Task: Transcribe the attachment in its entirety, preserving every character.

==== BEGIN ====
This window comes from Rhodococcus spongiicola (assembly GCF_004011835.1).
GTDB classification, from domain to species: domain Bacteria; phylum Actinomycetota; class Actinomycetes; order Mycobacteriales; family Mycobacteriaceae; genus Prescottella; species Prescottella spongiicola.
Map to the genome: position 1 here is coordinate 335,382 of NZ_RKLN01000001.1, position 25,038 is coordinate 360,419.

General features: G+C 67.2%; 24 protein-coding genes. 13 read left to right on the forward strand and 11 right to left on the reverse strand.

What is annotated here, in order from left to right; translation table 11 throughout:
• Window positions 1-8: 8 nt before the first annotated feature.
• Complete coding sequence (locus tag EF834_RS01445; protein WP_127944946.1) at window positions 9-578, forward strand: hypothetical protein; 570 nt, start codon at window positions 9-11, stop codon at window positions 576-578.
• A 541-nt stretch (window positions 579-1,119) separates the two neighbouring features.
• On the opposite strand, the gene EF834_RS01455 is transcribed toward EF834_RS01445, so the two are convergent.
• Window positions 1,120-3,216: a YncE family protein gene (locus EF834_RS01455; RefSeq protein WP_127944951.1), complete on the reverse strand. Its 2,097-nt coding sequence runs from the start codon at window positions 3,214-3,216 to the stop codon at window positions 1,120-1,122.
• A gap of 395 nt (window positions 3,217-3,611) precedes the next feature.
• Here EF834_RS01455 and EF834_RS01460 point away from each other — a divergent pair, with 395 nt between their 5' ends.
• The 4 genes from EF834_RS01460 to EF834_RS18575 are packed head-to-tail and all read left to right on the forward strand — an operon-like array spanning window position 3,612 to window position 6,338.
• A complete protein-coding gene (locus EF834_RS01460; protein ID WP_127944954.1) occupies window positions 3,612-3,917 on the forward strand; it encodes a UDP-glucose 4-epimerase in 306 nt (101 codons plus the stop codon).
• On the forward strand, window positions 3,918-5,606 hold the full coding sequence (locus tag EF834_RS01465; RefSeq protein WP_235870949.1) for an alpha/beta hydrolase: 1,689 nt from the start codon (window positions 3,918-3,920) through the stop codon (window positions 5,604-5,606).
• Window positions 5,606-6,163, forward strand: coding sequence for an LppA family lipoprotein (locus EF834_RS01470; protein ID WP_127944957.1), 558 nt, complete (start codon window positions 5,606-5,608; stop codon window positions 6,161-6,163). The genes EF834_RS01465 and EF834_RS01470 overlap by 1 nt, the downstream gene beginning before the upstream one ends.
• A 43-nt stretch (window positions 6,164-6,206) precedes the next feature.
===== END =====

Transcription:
This window comes from Rhodococcus spongiicola (assembly GCF_004011835.1).
GTDB classification, from domain to species: domain Bacteria; phylum Actinomycetota; class Actinomycetes; order Mycobacteriales; family Mycobacteriaceae; genus Prescottella; species Prescottella spongiicola.
Map to the genome: position 1 here is coordinate 335,382 of NZ_RKLN01000001.1, position 25,038 is coordinate 360,419.

General features: G+C 67.2%; 24 protein-coding genes. 13 read left to right on the forward strand and 11 right to left on the reverse strand.

What is annotated here, in order from left to right; translation table 11 throughout:
• Window positions 1-8: 8 nt before the first annotated feature.
• Complete coding sequence (locus tag EF834_RS01445; protein WP_127944946.1) at window positions 9-578, forward strand: hypothetical protein; 570 nt, start codon at window positions 9-11, stop codon at window positions 576-578.
• A 541-nt stretch (window positions 579-1,119) separates the two neighbouring features.
• On the opposite strand, the gene EF834_RS01455 is transcribed toward EF834_RS01445, so the two are convergent.
• Window positions 1,120-3,216: a YncE family protein gene (locus EF834_RS01455; RefSeq protein WP_127944951.1), complete on the reverse strand. Its 2,097-nt coding sequence runs from the start codon at window positions 3,214-3,216 to the stop codon at window positions 1,120-1,122.
• A gap of 395 nt (window positions 3,217-3,611) precedes the next feature.
• Here EF834_RS01455 and EF834_RS01460 point away from each other — a divergent pair, with 395 nt between their 5' ends.
• The 4 genes from EF834_RS01460 to EF834_RS18575 are packed head-to-tail and all read left to right on the forward strand — an operon-like array spanning window position 3,612 to window position 6,338.
• A complete protein-coding gene (locus EF834_RS01460; protein ID WP_127944954.1) occupies window positions 3,612-3,917 on the forward strand; it encodes a UDP-glucose 4-epimerase in 306 nt (101 codons plus the stop codon).
• On the forward strand, window positions 3,918-5,606 hold the full coding sequence (locus tag EF834_RS01465; RefSeq protein WP_235870949.1) for an alpha/beta hydrolase: 1,689 nt from the start codon (window positions 3,918-3,920) through the stop codon (window positions 5,604-5,606).
• Window positions 5,606-6,163, forward strand: coding sequence for an LppA family lipoprotein (locus EF834_RS01470; protein ID WP_127944957.1), 558 nt, complete (start codon window positions 5,606-5,608; stop codon window positions 6,161-6,163). The genes EF834_RS01465 and EF834_RS01470 overlap by 1 nt, the downstream gene beginning before the upstream one ends.
• A 43-nt stretch (window positions 6,164-6,206) precedes the next feature.